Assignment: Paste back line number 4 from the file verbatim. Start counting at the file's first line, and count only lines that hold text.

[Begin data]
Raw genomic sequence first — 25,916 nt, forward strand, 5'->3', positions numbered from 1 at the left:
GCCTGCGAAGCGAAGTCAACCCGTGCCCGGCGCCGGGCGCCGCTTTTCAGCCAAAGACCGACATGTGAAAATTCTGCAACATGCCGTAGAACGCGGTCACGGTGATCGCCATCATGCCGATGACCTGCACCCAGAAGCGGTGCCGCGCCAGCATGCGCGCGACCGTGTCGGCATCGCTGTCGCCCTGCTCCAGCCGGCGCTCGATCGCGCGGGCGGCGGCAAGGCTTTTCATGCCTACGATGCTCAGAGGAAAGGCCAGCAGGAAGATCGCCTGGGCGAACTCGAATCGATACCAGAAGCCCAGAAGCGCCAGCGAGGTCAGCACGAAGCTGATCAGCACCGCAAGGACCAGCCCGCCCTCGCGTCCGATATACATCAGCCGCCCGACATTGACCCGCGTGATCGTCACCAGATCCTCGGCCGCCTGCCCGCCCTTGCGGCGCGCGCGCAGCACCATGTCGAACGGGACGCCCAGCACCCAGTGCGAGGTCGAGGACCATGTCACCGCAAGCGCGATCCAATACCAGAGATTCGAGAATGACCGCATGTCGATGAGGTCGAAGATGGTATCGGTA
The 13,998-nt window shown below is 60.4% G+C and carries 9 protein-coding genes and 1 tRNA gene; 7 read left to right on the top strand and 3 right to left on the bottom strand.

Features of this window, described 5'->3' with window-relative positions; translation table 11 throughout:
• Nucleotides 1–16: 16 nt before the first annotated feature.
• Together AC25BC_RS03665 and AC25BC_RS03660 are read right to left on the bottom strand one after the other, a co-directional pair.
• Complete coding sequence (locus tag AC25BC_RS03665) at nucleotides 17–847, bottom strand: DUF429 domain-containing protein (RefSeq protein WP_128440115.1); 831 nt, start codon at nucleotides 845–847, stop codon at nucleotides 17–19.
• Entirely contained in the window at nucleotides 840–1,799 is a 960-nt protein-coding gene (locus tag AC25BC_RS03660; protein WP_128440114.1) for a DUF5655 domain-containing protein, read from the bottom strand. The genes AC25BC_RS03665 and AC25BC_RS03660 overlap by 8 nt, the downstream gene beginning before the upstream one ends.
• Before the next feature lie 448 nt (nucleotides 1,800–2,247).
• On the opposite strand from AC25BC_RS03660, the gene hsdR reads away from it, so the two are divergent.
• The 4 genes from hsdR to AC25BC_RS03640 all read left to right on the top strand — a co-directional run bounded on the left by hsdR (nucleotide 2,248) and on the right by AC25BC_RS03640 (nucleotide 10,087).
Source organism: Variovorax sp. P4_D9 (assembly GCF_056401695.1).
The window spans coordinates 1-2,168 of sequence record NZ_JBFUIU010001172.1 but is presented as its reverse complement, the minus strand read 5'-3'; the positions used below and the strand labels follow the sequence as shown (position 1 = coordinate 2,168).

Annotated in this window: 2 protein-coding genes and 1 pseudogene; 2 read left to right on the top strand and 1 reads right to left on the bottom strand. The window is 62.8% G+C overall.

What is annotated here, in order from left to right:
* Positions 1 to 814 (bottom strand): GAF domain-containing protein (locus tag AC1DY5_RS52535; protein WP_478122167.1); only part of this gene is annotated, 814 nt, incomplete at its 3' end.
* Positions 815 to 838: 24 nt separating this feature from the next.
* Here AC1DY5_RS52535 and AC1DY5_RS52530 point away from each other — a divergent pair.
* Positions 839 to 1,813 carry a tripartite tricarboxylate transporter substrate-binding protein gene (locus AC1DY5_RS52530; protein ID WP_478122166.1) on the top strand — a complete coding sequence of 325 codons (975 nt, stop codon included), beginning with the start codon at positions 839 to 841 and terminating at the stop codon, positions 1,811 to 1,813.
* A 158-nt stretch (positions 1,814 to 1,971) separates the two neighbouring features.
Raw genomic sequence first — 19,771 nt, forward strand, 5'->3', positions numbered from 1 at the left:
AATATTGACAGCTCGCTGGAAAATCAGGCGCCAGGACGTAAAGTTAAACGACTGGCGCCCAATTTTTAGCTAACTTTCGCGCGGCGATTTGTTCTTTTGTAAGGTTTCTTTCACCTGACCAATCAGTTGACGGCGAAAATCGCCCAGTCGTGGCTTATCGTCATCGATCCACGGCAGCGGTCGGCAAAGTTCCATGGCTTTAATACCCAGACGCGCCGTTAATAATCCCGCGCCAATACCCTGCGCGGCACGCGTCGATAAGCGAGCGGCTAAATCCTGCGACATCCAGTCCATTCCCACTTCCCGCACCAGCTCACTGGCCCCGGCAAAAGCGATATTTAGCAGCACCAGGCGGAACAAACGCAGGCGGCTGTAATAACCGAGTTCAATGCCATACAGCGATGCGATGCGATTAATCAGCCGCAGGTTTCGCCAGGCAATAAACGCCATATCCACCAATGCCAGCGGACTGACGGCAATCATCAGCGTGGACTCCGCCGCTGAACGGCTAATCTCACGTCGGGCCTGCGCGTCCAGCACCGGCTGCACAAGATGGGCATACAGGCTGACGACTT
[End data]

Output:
Features of this window, described 5'->3' with window-relative positions; translation table 11 throughout: